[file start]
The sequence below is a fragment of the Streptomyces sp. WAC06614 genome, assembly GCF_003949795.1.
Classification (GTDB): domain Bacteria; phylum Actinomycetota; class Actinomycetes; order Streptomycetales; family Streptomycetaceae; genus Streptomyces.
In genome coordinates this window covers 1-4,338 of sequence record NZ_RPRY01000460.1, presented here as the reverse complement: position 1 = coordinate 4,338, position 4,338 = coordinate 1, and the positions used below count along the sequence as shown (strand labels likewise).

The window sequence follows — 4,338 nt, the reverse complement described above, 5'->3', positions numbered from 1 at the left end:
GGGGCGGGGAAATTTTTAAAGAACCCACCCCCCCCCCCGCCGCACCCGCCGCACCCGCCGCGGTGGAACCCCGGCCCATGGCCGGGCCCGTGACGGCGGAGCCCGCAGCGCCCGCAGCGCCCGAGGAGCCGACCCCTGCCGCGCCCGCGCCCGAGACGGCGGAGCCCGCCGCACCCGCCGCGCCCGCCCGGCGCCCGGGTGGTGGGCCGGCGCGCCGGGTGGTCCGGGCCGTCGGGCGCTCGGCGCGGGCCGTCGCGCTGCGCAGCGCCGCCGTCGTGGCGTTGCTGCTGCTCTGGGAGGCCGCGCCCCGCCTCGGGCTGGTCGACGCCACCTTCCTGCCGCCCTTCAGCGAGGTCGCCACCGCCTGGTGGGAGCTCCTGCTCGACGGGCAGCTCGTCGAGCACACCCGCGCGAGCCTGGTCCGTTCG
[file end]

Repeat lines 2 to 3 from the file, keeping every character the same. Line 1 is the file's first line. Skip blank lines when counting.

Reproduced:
Classification (GTDB): domain Bacteria; phylum Actinomycetota; class Actinomycetes; order Streptomycetales; family Streptomycetaceae; genus Streptomyces.
In genome coordinates this window covers 1-4,338 of sequence record NZ_RPRY01000460.1, presented here as the reverse complement: position 1 = coordinate 4,338, position 4,338 = coordinate 1, and the positions used below count along the sequence as shown (strand labels likewise).